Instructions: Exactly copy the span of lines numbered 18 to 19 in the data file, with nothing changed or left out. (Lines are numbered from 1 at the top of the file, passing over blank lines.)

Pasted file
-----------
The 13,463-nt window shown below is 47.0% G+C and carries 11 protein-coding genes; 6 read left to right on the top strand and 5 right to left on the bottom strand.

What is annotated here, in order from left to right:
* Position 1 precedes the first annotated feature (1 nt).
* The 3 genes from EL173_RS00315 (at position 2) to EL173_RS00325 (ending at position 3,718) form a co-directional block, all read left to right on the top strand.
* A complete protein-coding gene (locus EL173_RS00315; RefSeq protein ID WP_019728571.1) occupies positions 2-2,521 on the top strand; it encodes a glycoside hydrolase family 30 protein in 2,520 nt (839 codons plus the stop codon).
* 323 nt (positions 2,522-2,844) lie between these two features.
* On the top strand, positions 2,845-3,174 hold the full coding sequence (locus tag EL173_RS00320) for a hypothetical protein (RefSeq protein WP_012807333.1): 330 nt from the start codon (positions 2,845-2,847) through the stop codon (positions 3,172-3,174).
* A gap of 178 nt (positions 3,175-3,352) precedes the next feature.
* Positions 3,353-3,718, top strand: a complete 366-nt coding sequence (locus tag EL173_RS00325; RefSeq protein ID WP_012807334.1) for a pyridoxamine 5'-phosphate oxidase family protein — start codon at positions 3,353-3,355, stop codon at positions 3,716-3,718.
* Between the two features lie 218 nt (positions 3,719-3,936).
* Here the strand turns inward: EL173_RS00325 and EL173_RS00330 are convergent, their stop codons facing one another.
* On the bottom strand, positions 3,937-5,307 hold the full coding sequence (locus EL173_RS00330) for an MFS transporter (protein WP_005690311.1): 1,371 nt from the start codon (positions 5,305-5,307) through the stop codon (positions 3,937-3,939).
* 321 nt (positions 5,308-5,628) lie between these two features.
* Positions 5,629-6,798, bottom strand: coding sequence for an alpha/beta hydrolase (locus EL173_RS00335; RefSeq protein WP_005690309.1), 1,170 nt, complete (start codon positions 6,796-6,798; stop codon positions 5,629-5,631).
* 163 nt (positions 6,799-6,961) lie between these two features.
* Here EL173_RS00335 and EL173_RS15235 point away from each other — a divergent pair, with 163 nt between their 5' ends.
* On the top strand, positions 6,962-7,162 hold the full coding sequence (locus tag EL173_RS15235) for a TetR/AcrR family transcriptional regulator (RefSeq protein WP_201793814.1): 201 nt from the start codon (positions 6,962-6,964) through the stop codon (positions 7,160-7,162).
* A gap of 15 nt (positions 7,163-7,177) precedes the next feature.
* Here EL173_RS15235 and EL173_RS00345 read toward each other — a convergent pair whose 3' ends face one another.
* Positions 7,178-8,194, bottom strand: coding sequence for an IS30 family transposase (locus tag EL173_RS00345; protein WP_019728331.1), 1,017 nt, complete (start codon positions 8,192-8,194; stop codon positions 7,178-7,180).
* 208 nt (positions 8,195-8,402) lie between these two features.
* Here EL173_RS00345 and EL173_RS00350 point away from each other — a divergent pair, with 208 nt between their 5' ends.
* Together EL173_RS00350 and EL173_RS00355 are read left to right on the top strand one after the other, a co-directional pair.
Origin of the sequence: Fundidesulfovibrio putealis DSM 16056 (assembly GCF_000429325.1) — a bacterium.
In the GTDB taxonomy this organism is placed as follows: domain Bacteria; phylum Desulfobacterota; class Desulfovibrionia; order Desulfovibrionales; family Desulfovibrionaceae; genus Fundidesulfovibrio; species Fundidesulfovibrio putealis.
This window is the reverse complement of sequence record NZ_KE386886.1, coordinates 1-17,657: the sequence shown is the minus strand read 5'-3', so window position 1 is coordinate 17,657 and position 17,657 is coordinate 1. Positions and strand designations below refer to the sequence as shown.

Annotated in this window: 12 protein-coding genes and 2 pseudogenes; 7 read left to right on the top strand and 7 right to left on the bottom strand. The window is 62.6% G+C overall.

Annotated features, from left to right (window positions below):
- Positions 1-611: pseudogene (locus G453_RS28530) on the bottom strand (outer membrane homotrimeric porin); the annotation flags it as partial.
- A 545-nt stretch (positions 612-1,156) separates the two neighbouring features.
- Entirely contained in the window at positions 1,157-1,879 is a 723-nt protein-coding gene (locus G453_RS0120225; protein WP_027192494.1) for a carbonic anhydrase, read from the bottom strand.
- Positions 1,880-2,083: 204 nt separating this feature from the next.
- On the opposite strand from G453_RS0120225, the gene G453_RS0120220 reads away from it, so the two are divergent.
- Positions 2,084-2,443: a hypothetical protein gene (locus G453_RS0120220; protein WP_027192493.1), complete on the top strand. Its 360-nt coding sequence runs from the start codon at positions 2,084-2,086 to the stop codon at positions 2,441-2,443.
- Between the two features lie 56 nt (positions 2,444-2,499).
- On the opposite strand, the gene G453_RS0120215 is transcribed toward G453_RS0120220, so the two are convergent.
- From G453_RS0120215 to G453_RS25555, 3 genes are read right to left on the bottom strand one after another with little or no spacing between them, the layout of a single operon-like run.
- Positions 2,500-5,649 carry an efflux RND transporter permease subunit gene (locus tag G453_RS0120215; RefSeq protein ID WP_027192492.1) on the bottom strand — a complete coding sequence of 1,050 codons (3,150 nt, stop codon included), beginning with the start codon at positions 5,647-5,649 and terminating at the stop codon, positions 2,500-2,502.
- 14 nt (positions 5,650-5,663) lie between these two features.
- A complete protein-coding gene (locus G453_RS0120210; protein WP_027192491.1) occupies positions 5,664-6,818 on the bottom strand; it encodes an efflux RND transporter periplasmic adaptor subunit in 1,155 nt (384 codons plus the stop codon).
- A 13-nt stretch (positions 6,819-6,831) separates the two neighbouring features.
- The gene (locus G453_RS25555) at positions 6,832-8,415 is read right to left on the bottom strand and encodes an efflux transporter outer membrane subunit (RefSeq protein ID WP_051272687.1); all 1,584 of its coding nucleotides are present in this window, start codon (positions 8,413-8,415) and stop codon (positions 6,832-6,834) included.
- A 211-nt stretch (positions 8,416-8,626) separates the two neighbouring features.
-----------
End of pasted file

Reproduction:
* A gap of 15 nt (positions 7,163-7,177) precedes the next feature.
* Here EL173_RS15235 and EL173_RS00345 read toward each other — a convergent pair whose 3' ends face one another.